How many times have you ordered something in a café in France in your best French and been answered in English? How many times have you tried to strike up a conversation en francais only to have it firmly put on the English rails after at most one or two sentences? Even in the simplest and most rehearsed scenarios, most of us would be able to put our hands up to having had this experience. It’s certainly happened to me.
And let me tell you from experience, it probably hasn’t got anything to do with the extent of your language skills. Just take this example; My French husband had to fight to be able to complete even the simplest of requests in his native tongue, when we went back to Lyon on family holidays. No sooner had he asked for “Une table pour 4” than a waiter or waitress would zip to the table like an eager student desperate to demonstrate their perfected English skills to an examiner. and regale us with “The dish of the day is ….”, “Would you like drinks”…etc etc Imagine how disconcerting that would be in your own home town!
I suppose some people would be overjoyed to not have to go through the pain and shame of squeezing out the right verb conjugation, the vocab to fit the occasion and sound French enough not to be asked to repeat the whole exercise all over again due to misunderstandings.
But, that’s unlikely to be you. If you are reading this article, you are probably actively seeking out those opportunities because you know how great you will feel when you’ve had an actual conversation in French in France!
They say that 58% of communication is transmitted through body language. If your body language is telling the waiter, shopkeeper or person leading la degustation you’re on, that you are unsure of your language skills, basic human empathy will probably result in you being addressed in English. Take it as an act of kindness.
When I lived in France no one ever spoke to me in English and I didn’t expect them to either. It wasn’t because of my amazing mastery of the language, at the time I was just getting to grips with the most basic of phrases. No, it was because I expected to be understood. And eventually I was!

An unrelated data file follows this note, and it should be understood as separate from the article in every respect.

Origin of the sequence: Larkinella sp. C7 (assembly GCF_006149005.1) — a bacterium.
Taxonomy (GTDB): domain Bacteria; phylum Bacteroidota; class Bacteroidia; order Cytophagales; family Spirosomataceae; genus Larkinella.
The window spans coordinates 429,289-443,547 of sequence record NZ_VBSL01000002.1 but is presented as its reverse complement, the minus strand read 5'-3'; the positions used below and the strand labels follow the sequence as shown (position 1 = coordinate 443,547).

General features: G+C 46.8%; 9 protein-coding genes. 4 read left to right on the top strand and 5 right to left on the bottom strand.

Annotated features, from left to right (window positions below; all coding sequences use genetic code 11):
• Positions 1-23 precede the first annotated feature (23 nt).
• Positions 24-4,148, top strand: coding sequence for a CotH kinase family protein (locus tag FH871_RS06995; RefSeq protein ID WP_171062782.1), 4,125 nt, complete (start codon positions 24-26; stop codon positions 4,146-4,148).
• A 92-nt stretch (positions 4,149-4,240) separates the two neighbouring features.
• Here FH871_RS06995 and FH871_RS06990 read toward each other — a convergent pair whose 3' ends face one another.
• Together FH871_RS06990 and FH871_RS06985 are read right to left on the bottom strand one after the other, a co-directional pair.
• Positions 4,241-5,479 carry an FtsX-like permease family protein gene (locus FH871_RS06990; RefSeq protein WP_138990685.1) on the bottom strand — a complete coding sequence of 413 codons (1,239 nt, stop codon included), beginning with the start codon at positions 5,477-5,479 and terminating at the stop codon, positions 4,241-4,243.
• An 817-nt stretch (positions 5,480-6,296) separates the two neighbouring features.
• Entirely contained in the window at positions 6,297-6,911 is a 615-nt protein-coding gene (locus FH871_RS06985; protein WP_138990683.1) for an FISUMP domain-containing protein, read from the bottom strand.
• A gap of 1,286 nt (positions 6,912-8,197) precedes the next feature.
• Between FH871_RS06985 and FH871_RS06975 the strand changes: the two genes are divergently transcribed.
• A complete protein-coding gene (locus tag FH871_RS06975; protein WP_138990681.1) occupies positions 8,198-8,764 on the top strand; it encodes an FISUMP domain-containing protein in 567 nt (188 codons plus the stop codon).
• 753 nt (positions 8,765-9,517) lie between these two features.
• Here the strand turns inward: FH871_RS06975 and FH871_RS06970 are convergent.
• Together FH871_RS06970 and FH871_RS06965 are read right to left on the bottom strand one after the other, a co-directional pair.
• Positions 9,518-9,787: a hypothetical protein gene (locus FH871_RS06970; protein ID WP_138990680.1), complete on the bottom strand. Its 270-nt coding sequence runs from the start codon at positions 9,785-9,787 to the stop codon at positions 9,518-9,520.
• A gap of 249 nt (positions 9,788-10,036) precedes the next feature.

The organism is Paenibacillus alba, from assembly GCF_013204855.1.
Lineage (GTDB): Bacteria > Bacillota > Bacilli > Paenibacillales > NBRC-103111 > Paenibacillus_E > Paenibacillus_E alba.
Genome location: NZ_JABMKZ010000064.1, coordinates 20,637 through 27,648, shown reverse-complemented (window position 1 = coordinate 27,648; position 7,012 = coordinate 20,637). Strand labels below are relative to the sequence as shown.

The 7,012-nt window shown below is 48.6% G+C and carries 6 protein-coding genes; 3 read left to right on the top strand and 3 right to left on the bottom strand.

Years later, with far more honed language skills, I went for a weekend in Provence. I wasn’t feeling particularly confident and had started to doubt my communication skills in general.
When I arrived at my hotel and spoke to the hotel staff in colloquialisms a strange thing happened. The staff insisted on speaking to me in English and when I asked for some local info the receptionist wouldn’t hear of giving me the French version of leaflets. I even asked pour les “bonnes adresses” (best restaurants) and was sent directly to the most touristy, English orientated restaurant in town. I hadn’t sat on planes, trains and buses for the last 10 hours to feel like I was in Café Rouge! Grrr. What was I doing wrong? What had changed? Was it just because I was in a touristy town? Did I look too English?
The next day, I went to a café for my breakfast and the same thing happened. I had had enough and decided to see if I could change things. I had a word with myself and put me “French head” on!
My next stop was a local museum. I walked up to the desk with my newly fitted French attitude and the contrast in response was striking. Without a hint of English in the air, I was asked which “département” I was from. Once inside, I was approached by some French tourists who wanted to know something about the museum. I think they thought I worked there!
Later that day I saw a lady, who was clearly English, (how could I tell?) looking worried at a bus stop. I gave her some help sorting out her bus and as I was leaving she shouted to me “your English is really good!”. I told her I was English but it didn’t seem to register with her. I hadn’t even spoken any French!
When I go into a cafe, une boulangerie, or sit myself down on “la terrasse” in the town square, I have a listen to the conversations around me. It gives me an idea of how language is being used in that place. If you want to fit in you may as well pick up some language cues from the locals.
When you see someone ordering or being served listen to the phrase they use and when it comes to your turn do the same.
Obviously, make sure you know what it means so you don’t end up with the local speciality of sheep’s brains rather than the salad you were eyeing up on the menu!
So, if you are in a boulangerie and the person in front of you says “il me faut une baquette” and you actually want a baguette. Use this phrase instead of the stock “je voudrais” and see what happens. Chances are you will be replied to in French.
If you want to be spoken to like a local then acting like one is more likely to get that response from people. It’s just a riff really on looking like you know what you are doing. Try it and see what happens!